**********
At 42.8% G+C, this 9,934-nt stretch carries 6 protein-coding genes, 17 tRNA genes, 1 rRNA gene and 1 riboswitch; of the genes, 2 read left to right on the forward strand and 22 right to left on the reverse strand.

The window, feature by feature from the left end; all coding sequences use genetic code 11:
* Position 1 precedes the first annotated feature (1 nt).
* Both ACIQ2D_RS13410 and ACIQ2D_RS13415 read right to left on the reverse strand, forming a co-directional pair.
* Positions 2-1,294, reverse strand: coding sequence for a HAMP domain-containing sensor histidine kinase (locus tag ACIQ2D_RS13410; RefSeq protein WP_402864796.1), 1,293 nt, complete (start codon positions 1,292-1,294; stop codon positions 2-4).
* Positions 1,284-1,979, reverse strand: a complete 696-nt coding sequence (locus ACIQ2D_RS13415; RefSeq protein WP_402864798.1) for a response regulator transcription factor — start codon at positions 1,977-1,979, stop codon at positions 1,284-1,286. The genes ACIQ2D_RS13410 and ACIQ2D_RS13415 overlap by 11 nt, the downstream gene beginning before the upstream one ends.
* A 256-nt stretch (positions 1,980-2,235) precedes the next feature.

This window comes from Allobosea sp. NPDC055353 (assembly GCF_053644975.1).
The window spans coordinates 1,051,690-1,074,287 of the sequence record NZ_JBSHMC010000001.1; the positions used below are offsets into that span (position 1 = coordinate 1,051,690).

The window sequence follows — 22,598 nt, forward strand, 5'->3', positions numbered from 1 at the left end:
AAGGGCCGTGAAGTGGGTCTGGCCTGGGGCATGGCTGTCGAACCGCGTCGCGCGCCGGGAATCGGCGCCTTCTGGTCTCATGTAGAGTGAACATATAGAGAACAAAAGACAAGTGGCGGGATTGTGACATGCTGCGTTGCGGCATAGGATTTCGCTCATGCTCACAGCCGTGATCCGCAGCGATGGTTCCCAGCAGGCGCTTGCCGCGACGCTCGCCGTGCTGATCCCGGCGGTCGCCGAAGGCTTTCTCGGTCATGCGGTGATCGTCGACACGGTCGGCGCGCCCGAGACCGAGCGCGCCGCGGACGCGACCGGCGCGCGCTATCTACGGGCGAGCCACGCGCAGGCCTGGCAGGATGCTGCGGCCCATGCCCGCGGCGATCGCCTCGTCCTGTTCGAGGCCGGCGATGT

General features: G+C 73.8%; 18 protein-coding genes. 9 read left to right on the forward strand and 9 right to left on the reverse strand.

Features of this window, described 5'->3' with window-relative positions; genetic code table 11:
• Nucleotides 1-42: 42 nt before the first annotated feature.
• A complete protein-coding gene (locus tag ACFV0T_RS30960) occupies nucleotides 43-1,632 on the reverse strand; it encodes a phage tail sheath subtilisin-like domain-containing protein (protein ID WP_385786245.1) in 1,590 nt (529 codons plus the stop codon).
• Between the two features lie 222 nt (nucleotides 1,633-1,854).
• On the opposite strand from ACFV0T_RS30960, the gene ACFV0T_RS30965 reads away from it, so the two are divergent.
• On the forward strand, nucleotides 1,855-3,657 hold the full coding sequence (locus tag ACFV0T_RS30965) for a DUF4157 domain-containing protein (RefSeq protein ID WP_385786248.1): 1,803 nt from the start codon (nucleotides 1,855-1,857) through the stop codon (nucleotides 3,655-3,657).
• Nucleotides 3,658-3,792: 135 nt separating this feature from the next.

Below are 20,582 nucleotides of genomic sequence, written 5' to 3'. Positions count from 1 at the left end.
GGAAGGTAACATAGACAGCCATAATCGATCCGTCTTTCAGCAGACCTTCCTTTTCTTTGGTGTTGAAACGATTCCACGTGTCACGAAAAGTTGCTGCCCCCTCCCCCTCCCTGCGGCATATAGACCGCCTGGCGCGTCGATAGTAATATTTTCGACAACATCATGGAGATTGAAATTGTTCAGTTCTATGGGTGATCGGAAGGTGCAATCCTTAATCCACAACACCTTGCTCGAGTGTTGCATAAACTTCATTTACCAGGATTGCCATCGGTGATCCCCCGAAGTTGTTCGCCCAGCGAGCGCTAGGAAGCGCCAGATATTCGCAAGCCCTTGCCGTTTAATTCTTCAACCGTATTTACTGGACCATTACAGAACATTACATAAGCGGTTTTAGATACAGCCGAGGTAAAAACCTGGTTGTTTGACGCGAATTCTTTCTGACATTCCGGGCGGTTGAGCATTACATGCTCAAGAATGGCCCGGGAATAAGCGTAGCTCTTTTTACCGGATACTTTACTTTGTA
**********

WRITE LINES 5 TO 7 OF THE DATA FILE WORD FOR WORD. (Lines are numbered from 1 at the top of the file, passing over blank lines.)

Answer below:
* Positions 2-1,294, reverse strand: coding sequence for a HAMP domain-containing sensor histidine kinase (locus tag ACIQ2D_RS13410; RefSeq protein WP_402864796.1), 1,293 nt, complete (start codon positions 1,292-1,294; stop codon positions 2-4).
* Positions 1,284-1,979, reverse strand: a complete 696-nt coding sequence (locus ACIQ2D_RS13415; RefSeq protein WP_402864798.1) for a response regulator transcription factor — start codon at positions 1,977-1,979, stop codon at positions 1,284-1,286. The genes ACIQ2D_RS13410 and ACIQ2D_RS13415 overlap by 11 nt, the downstream gene beginning before the upstream one ends.
* A 256-nt stretch (positions 1,980-2,235) precedes the next feature.